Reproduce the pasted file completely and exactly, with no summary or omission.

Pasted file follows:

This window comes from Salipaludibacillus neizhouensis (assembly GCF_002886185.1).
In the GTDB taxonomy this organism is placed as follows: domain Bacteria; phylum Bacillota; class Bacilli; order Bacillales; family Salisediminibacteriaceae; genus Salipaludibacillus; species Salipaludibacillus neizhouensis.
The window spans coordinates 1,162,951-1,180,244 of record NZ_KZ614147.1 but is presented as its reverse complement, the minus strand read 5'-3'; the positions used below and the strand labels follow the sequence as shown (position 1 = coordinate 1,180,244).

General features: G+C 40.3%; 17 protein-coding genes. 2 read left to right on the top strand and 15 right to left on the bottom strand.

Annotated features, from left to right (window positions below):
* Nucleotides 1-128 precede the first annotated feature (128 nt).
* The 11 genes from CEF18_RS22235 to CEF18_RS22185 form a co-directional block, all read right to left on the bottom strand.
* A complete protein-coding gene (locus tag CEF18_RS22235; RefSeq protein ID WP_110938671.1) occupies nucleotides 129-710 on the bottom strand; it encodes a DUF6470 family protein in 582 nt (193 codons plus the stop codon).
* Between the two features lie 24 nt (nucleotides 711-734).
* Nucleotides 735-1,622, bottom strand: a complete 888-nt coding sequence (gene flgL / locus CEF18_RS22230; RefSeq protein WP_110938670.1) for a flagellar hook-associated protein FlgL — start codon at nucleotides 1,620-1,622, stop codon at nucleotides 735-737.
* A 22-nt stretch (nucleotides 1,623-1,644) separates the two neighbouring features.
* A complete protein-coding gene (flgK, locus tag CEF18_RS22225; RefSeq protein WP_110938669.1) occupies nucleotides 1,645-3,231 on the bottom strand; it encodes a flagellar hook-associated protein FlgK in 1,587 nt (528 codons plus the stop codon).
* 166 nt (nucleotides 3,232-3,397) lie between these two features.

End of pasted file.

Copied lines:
This window comes from Salipaludibacillus neizhouensis (assembly GCF_002886185.1).
In the GTDB taxonomy this organism is placed as follows: domain Bacteria; phylum Bacillota; class Bacilli; order Bacillales; family Salisediminibacteriaceae; genus Salipaludibacillus; species Salipaludibacillus neizhouensis.
The window spans coordinates 1,162,951-1,180,244 of record NZ_KZ614147.1 but is presented as its reverse complement, the minus strand read 5'-3'; the positions used below and the strand labels follow the sequence as shown (position 1 = coordinate 1,180,244).

General features: G+C 40.3%; 17 protein-coding genes. 2 read left to right on the top strand and 15 right to left on the bottom strand.

Annotated features, from left to right (window positions below):
* Nucleotides 1-128 precede the first annotated feature (128 nt).
* The 11 genes from CEF18_RS22235 to CEF18_RS22185 form a co-directional block, all read right to left on the bottom strand.
* A complete protein-coding gene (locus tag CEF18_RS22235; RefSeq protein ID WP_110938671.1) occupies nucleotides 129-710 on the bottom strand; it encodes a DUF6470 family protein in 582 nt (193 codons plus the stop codon).
* Between the two features lie 24 nt (nucleotides 711-734).
* Nucleotides 735-1,622, bottom strand: a complete 888-nt coding sequence (gene flgL / locus CEF18_RS22230; RefSeq protein WP_110938670.1) for a flagellar hook-associated protein FlgL — start codon at nucleotides 1,620-1,622, stop codon at nucleotides 735-737.
* A 22-nt stretch (nucleotides 1,623-1,644) separates the two neighbouring features.
* A complete protein-coding gene (flgK, locus tag CEF18_RS22225; RefSeq protein WP_110938669.1) occupies nucleotides 1,645-3,231 on the bottom strand; it encodes a flagellar hook-associated protein FlgK in 1,587 nt (528 codons plus the stop codon).
* 166 nt (nucleotides 3,232-3,397) lie between these two features.